Boundaries with social media

This post is part of the series Boundaries

Other posts in this series:

  1. Boundaries. The guardians of joy.
  2. Boundaries with social media (Current)
  3. Does Fortnite cause ADHD?

Social media, and how to relate to it, is still a relatively new phenomenon. We are still trying to figure it out. But it is influencing mental health. Several studies have shown a clear correlation between depression and excessive social media use.

I have a young woman in my practice who has very intense friendships with two other women. While relationships of this nature are common for the age group, what adds a complicating dimension is WhatsApp.  These young women are in contact all the time; they live in each other’s pockets. In the past, a bit of distance could be naturally maintained by going home. BFF’s nowadays means a constant commentary via smartphone.

WhatsApp is triggering obsessive thinking in some of my more anxious patients. The dating game is already hard. Now add to it the scenario whereby you send someone a WhatsApp. You see that they have read it. They are online – but, not talking to you. At best, some of my patients obsessively check their phones waiting for a reply. At worst, they start getting paranoid about a misplaced step. They worry that they shouldn’t have sent a “that was fun” message, or that the recipient is hooking up with someone else.

I think Freud would have come up with a whole new term for the WhatsApp Freudian slip. How easy is it to send a personal message to a group? It has happened to all of us with varying degrees of consequences. I am reminded of the mum who sent intimate pictures, not to her husband as intended, but to the whole of her daughter’s hockey lifting club.

When the ping of social media starts disturbing our sleep, we should be disturbed. When this happens our constant connectivity is no longer beneficial to us, but harming us.

I have mentioned Whats App specifically in this post. However, a recent survey of 1500 young adults in the UK, has found Instagram to be the worst social media network for mental wellbeing. There is something about this visually based medium which triggers envy, body issues, fear of missing out and other anxieties in vulnerable individuals. Or anybody when they feel fragile.

When I think of boundaries with social media, I try to apply the same boundary rules as I do for the rest of my life.

As with all aspects of life, social media should have boundaries too

The foremost boundary must surely be around safety. At schools, they are teaching kids never to give out personal details like age or address. This is important in online gaming where predators have been known to impersonate a child to gain a player’s confidence. Yet on Facebook, we happily tag our exact locations with the blissful holiday scene of our children frolicking in their cossies. With this realisation I hardly ever post pictures of my kids any more. I have also switched off the location tag on my cellphone photos.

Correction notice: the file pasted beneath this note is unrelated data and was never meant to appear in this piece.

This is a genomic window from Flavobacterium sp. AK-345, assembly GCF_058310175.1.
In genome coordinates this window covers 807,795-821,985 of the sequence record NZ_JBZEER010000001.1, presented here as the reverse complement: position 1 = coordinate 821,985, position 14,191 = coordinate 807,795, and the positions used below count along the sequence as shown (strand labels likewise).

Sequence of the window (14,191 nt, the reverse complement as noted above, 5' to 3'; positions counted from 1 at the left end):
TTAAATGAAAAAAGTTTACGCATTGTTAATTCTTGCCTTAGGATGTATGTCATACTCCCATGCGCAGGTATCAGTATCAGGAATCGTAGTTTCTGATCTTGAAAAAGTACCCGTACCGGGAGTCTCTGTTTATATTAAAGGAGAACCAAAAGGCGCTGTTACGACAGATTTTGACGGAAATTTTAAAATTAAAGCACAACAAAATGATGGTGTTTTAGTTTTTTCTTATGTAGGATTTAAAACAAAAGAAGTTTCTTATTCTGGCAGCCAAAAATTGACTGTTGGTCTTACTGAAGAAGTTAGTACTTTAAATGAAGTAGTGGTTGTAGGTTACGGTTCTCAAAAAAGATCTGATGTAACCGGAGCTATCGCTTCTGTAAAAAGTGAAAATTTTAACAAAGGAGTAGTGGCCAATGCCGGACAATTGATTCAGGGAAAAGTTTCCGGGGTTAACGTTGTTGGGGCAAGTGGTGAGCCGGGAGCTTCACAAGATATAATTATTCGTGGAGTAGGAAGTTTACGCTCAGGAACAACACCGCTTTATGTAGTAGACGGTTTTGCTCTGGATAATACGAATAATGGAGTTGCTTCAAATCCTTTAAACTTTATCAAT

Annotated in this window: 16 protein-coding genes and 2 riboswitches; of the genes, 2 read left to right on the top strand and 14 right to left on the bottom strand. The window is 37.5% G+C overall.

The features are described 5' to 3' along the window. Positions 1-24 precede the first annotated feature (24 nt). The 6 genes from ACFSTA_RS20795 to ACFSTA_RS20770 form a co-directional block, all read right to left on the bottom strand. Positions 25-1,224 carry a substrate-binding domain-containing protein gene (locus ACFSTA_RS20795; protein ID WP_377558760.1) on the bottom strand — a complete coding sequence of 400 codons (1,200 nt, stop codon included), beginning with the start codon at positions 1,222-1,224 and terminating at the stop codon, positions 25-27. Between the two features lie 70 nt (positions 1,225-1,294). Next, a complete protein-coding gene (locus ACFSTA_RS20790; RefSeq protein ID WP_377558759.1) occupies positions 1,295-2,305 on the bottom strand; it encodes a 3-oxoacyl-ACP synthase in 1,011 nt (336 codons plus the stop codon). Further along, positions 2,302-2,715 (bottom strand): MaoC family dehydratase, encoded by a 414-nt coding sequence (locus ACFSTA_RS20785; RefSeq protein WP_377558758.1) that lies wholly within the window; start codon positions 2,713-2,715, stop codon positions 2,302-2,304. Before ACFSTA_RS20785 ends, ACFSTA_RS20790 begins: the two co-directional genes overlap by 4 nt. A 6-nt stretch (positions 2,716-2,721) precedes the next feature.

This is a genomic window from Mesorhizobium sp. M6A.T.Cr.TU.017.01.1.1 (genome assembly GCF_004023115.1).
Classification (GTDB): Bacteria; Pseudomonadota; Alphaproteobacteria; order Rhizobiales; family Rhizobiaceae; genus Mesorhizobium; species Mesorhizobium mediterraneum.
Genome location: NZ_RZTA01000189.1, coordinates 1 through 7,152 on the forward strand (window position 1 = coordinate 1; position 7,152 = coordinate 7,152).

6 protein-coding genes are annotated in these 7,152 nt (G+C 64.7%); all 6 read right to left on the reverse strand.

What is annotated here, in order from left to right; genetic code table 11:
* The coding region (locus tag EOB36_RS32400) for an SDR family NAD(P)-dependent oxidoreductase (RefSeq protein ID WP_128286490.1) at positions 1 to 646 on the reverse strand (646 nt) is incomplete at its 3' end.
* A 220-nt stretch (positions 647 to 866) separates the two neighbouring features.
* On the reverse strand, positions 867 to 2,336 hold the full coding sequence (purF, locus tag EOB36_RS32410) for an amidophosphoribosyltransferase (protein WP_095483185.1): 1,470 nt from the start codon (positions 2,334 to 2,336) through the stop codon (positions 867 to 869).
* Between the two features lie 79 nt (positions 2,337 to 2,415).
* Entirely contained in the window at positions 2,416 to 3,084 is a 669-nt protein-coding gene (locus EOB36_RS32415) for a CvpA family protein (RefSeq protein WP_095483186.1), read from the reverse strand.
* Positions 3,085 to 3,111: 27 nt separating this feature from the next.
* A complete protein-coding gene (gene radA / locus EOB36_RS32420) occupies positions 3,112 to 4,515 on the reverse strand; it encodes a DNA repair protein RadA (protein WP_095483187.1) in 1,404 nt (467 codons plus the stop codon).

In trying to be aware of my surroundings, I (mostly) won’t be browsing on my phone while walking around out in public. I would rather not make myself an easy target for a would-be mugger! I also try to pay attention to the people I am with, as opposed to the people I am connected to.

As with any boundaries, we have to practise saying no. No to waking up and checking one’s phone first thing. No to checking one’s phone last thing before trying to sleep. No to letting the phone ping through the night. Turning off the “last seen” notification on Whats App so that your anxieties don’t get tripped up. Switching off “push notifications” so that social media is not clambering for our attention all the time.

A few of my patients have gotten to the point where they have had enough. Enough of how anxious social media can make them feel. Enough of how much time it consumes. They got tired of long discussions with acquaintances and never having time for friends. They took the step of going cold turkey on all social media. I Have asked them if they miss it, or feel they are missing out. None of them have any regrets – which does make me wonder how much value social media is adding to our lives and society.

Be that as it may, smartphones and social media are here to stay. For the sake of our mental health, we need to learn how to guard our boundaries around it.

Continue reading this series:


  1. I liked your post on social media boundaries. I recently “dumped”a friend of 15 years or more via WhatsApp. Mercifully she has taken me back, however about 90% of the “problems”between us turned out to be psudo-problems partly created by the medium. When you are in someone’s presence there are scores of little reality checks going on behind the conversation and the silences in between from body language to gaze, to tone and the big one CONTEXT. WhatsApp abstracts from these little but vital checks and only presents the text (plus sometimes an inappropriate “emogi.) Since we hardly saw each other in person because of work commitments it was easy to build up a textual narrative that had none of those little reality checks in place, so naturally the relationship deteriorated to the point that I wanted to end it. I think I am just so lucky to have a friend who has been so faithful as not to have walked away either. However the lesson for me is: do your relationships in person and your messaging on your phone – the two are not interchangeable.

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